distance in memory between the first elements of each point in the
input and output arrays.
The Fortran always works on an array of points, and automatically
determines the pitch values. Note that the input numbers for each
point must be consecutive in memory (stride must be one).
xc_potential(functional, density, energy, potential)
Compute the XC energy and potential (potential[0] is alpha and potential[1] is beta) at a single point. For LDA this is
simply v^{α}_{xc} = dE/dn_{α} and for GGA the expression is
v^{α}_{xc} = dE/dn_{α} - ∇·dE/d∇n_{α}. The latter case thus needs the evaluation of the second derivatives of the functional.
In the case of GGA the values of the density laplacians should be given at the end of the density array,
giving at total of seven numbers in the XC_VARS_AB case (which is the only one supported at the moment).
This function has to be called one point at a time.
MetaGGA's are not supported at the moment, although this is in principle possible to implement for functionals
that depend on the density laplacian (but not on the kinetic energy density).
xc_derivative_index(functional, derivative)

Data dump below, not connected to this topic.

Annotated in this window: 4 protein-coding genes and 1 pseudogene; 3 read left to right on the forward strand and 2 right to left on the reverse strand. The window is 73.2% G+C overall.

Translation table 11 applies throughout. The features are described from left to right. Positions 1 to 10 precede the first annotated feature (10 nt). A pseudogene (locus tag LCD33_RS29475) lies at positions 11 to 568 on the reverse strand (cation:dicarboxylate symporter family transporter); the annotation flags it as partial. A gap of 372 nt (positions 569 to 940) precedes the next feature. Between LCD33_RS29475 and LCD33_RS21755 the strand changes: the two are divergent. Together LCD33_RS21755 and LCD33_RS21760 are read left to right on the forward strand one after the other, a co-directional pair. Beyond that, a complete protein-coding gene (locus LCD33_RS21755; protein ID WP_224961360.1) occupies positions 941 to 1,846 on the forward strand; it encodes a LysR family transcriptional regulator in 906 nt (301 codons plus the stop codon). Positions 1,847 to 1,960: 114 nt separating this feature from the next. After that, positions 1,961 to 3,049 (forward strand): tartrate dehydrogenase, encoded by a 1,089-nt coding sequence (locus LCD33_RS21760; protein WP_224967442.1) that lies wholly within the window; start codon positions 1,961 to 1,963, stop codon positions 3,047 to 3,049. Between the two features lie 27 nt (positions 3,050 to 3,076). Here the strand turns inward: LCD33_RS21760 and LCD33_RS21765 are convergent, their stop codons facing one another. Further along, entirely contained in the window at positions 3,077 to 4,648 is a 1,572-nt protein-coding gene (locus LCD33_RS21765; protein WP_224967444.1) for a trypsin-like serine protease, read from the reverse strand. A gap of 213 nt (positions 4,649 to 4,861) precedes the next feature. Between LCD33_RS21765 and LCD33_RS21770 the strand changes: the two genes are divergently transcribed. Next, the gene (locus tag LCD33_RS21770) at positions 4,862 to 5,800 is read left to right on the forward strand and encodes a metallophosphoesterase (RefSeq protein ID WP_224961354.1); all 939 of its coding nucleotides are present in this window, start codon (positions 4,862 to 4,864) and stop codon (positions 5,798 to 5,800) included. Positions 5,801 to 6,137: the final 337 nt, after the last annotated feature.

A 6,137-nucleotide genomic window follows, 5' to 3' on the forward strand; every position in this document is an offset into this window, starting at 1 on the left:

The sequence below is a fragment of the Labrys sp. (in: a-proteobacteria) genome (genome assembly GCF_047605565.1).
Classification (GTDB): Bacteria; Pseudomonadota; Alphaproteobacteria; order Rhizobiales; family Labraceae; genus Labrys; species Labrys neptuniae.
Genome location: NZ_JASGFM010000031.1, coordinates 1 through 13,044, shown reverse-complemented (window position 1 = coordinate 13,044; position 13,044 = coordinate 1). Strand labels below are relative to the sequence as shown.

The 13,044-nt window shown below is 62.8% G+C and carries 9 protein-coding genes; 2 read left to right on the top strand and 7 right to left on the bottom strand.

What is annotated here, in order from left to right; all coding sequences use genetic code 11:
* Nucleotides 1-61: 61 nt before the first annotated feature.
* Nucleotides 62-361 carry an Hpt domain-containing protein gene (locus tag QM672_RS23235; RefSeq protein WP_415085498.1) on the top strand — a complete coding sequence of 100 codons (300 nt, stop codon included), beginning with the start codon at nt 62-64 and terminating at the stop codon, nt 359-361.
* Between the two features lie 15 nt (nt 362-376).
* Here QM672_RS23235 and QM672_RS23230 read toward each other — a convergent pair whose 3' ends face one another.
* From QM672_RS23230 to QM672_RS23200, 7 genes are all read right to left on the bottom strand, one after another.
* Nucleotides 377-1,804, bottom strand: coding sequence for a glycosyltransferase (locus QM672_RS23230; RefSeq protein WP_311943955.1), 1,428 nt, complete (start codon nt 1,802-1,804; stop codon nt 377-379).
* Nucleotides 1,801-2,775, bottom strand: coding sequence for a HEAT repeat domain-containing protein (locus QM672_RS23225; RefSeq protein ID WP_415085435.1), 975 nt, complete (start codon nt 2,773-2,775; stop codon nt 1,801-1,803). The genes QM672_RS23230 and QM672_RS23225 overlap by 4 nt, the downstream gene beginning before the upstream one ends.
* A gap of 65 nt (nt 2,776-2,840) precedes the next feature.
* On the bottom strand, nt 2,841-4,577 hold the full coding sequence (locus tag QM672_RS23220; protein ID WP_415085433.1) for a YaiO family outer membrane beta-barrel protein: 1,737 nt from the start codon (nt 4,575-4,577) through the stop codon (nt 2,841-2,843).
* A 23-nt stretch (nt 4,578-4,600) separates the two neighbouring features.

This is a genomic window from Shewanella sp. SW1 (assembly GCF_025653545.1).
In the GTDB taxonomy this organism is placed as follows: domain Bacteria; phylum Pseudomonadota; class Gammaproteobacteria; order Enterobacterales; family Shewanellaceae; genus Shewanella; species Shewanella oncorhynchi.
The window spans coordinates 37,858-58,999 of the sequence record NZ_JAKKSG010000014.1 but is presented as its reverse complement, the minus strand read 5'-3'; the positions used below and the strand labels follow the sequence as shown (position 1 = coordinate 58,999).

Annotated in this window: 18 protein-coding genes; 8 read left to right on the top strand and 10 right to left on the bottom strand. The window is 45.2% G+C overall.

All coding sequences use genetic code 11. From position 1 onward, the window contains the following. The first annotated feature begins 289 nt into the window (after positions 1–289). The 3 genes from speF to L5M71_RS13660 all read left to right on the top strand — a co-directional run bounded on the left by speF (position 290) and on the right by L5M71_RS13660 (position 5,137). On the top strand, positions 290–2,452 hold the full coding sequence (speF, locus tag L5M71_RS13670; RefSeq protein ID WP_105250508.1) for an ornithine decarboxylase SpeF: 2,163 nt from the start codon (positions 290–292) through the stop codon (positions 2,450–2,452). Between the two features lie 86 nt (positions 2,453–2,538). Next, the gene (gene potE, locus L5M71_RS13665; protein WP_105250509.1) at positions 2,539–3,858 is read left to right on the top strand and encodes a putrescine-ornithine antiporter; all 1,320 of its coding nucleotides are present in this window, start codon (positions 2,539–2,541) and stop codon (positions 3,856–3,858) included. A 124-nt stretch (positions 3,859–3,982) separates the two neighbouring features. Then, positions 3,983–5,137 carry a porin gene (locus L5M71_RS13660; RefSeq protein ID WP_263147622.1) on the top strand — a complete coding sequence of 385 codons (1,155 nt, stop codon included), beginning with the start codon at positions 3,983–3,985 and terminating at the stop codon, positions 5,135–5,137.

Given an
integer array of "exponents" this function returns the index into the
output array of xc_eval where the corresponding derivative is
located. Note that this position depends on the functional type and
mode. Alternatively you can, for low orders, use the predefined constants
of the form
XC_D01000 (which corresponds to the first derivative
with respect to the second variable,
for setups with five variables). To use these
predefined constants you must therefore know the type of your functional
beforehand. For LDA in a two variable mode the corresponding constant would be
XC_D01, but this is a
different index from
XC_D01000.
Compile Time Options
The file
src/config.h contains a number of compile time options. These are
- XC_MAX_ORDER Define this to the highest order of
derivatives that the library should support. Too high values make
the library huge in size.
- XC_NO_REGULARIZATION Define this to turn off
regularization of the input densities in xc_eval(). If you
use this option and feed the library unphysical densities it can and
will stop or crash. Use mainly to investigate numerical behaviour
near singular points.
- XC_NO_SCHWARZ_REGULARIZATION Do not strictly enforce
the Schwarz inequality for the gradient norms. This inequality can
be violated without encountering any problems for most functionals,
and it's suggested that this option is kept active (i.e. the
regularization is turned off).
- XCFUN_IN_DEVELOPMENT Enable code that is still "in
development". This code is probably marked "in development" for a
reason, and may contain bugs.
- XCFUN_REF_PW92C Use the truncated valued from the
reference implementation for some exact constants in the PW92C
correlation functional. This can help getting an exact agreement
with other implementations. Functionals that use PW92C (i.e.
PBEC) are also affected by this options.